North Shore villages are changing their solicitation laws, with some creating “do not solicit lists” for residents, after a company that reached a settlement with the Village of Floral Park alerted them about unconstitutional restrictions in their codes.
Munsey Park, Roslyn Estates, Old Westbury, Kensington and North Hills have all addressed the issue this month. Some of the villages had previously effectively banned commercial solicitation entirely.
Old Westbury put a three-month moratorium on its current solicitation law to allow the village board time to amend it, Kensington, Munsey Park and Roslyn Estates are creating “do not solicit” lists and North Hills is planning to eliminate rules about solicitation from its code altogether.
The company alerting them to the issues is Aptive Environmental, a pest control company that primarily markets through door-to-door solicitation, said its attorney Jeremy Fielding.
Summer is Aptive Environmental’s biggest selling season, and with a Long Island branch that opened a couple years ago, it is ready to start soliciting here, Fielding said. But before doing so, it reviews the code of each municipality to see what it must abide by and whether there are outdated restrictions, he said.
“Some of them have been in the books for 50 years,” Fielding said of the regulations. “There’s never been a reason to update it because nobody’s ever asked them to.”
Floral Park settled a lawsuit with Aptive Environmental early this year. The Utah-based pest control company sued the village in August 2018 after the village did not amend its legislation banning commercial solicitation. It called the ban a “flagrant violation of the First and Fourteenth Amendments,” according to court records.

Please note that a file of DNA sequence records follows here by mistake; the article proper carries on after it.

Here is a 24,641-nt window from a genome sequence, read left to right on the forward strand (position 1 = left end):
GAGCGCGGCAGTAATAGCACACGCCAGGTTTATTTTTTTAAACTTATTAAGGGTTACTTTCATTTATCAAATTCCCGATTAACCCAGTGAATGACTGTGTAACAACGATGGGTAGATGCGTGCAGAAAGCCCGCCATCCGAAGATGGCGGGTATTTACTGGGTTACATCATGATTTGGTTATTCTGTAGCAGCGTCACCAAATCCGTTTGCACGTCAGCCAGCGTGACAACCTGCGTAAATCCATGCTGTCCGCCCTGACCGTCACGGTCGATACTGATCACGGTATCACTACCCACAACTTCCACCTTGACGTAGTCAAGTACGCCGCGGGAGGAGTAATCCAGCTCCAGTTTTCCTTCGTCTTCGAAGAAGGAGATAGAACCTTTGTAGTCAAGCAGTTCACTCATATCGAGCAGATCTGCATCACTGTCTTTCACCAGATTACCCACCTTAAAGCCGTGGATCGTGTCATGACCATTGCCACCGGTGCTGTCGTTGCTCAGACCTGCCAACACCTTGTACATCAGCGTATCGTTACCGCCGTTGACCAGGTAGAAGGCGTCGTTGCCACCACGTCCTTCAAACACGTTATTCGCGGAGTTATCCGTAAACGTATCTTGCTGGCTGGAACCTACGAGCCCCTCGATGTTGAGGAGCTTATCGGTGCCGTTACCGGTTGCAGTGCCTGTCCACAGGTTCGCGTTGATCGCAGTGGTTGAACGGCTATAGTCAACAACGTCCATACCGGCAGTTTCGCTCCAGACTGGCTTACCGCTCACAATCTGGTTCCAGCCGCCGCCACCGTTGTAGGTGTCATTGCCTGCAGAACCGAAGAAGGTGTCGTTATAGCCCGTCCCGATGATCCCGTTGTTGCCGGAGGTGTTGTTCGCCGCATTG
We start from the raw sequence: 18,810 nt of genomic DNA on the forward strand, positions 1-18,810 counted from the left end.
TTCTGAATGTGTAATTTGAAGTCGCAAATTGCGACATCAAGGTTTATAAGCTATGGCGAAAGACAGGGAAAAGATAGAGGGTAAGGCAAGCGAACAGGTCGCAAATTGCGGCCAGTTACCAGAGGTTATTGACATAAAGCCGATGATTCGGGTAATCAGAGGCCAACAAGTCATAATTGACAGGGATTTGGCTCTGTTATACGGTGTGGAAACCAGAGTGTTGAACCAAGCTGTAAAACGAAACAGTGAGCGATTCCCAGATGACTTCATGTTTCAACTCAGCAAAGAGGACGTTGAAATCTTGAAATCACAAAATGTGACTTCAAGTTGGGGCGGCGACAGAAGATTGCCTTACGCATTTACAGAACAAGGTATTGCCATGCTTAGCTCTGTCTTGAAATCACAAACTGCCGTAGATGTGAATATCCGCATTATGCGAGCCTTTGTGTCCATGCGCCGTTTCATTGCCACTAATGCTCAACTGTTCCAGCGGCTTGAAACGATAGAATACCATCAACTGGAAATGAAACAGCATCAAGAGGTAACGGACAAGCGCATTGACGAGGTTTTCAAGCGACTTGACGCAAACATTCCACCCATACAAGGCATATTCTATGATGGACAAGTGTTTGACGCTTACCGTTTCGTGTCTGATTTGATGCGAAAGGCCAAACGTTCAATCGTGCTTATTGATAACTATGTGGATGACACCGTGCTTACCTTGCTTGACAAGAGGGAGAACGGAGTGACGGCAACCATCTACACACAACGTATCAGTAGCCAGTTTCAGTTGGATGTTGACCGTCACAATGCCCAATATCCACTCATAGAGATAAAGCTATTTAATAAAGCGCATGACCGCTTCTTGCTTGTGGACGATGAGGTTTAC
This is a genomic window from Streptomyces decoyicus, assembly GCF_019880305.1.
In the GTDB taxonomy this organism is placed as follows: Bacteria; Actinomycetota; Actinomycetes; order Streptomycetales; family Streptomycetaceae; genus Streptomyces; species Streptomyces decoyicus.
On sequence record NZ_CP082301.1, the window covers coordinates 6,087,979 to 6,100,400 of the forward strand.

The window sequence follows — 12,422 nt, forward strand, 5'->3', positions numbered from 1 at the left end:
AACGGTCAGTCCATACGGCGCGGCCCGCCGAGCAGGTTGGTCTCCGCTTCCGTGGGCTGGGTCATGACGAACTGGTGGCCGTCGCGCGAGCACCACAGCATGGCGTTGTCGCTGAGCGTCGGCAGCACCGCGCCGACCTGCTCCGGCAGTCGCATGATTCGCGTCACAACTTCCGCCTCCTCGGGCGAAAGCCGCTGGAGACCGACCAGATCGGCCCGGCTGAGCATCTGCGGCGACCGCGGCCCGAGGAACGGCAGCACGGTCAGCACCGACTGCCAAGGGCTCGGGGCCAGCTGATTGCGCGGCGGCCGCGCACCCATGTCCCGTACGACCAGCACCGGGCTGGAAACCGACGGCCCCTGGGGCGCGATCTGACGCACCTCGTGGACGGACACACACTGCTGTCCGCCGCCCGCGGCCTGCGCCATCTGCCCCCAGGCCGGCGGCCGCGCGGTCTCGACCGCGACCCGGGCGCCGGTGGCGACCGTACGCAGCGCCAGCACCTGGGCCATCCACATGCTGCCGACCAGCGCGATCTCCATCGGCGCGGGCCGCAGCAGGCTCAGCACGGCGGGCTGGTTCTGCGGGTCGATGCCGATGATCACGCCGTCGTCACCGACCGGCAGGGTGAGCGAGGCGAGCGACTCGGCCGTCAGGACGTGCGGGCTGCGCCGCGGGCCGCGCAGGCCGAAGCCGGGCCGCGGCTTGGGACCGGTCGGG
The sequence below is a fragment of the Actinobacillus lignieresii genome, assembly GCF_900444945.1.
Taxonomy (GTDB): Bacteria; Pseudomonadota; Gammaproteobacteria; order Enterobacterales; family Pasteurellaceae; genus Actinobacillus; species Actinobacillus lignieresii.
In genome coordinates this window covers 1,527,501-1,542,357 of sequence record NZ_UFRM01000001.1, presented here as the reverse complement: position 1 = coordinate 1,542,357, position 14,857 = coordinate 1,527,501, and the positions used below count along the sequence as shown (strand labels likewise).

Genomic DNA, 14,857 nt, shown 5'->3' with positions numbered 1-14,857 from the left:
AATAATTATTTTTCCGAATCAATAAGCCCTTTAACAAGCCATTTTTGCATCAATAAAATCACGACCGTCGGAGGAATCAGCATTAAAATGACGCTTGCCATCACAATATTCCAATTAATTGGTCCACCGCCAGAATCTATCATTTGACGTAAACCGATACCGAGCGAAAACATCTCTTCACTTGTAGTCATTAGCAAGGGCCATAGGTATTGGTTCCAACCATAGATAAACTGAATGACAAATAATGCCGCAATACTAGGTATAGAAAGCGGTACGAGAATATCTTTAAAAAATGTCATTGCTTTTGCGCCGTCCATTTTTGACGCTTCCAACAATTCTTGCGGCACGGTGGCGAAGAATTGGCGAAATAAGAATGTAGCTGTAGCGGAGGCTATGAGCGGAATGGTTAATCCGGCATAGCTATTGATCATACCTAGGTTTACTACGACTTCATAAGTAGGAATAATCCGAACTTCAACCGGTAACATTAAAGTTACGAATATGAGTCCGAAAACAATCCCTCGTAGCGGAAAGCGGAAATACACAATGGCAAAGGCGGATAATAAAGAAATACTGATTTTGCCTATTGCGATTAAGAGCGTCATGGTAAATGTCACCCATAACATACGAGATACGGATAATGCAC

In its settlement, Floral Park agreed to pay $15,000. It has since changed its code from a complete ban on commercial solicitation to one that requires the soliciting company to provide detailed information to obtain a license.
“The permit is a little more strict and a little more conducive to getting more information too so that we ensure the people walking around our village are people who we want here,” Mayor Dominick Longobardi said.
After receiving a letter from Aptive Environmental, the North Hills board decided the best route would be to eliminate regulations on solicitation from its code altogether, said Mayor Marvin Natiss.
“Rather than have them threaten a further lawsuit it was easier to repeal,” he said of the bill his board plans to discuss Wednesday.
Common issues in solicitation codes are curfews that ban solicitation during some of the only hours that residents are typically home and high license fees that act as a barrier rather than compensation for processing, Fielding said.
The Village of Munsey Park Board of Trustees unanimously amended the “Peddling and Soliciting” section of its code last Wednesday, establishing a “do not knock” registry and limiting the time frame in which solicitation can occur.
The new version of the law distinguishes between charitable and commercial solicitation and requires that commercial solicitors obtain licenses from the village. The previous version was more restrictive, which was not up to current standards, said Mayor Lawrence Ceriello.
“We cannot prohibit solicitation and some solicitation, proselytizing, cannot be regulated at all, but commercial speech we can regulate,” he said.
The “do not knock” registry will include resident addresses and be provided to solicitors who will not be allowed to solicit on those properties. Residents may sign up online or in person at Village Hall, according to the law.
Solicitation is now limited to between 10 a.m. and 9 p.m. or 30 minutes after sunset, whichever is earlier. It may not take place on Sundays.
Roslyn Estates is similarly creating a “do not solicit” list.
“[Aptive] has agreed to honor the wishes of all residents on a ‘Do Not Solicit’ list, which the Village will provide,” Mayor Paul Leone Peters wrote in a letter to residents dated July 8.
At the village’s Board of Trustees meeting on Monday, Michael P. Tomicich, the clerk and treasurer, said that 180 residents were on the list.
Janelle Clausen, Tom McCarthy and Rose Weldon contributed reporting.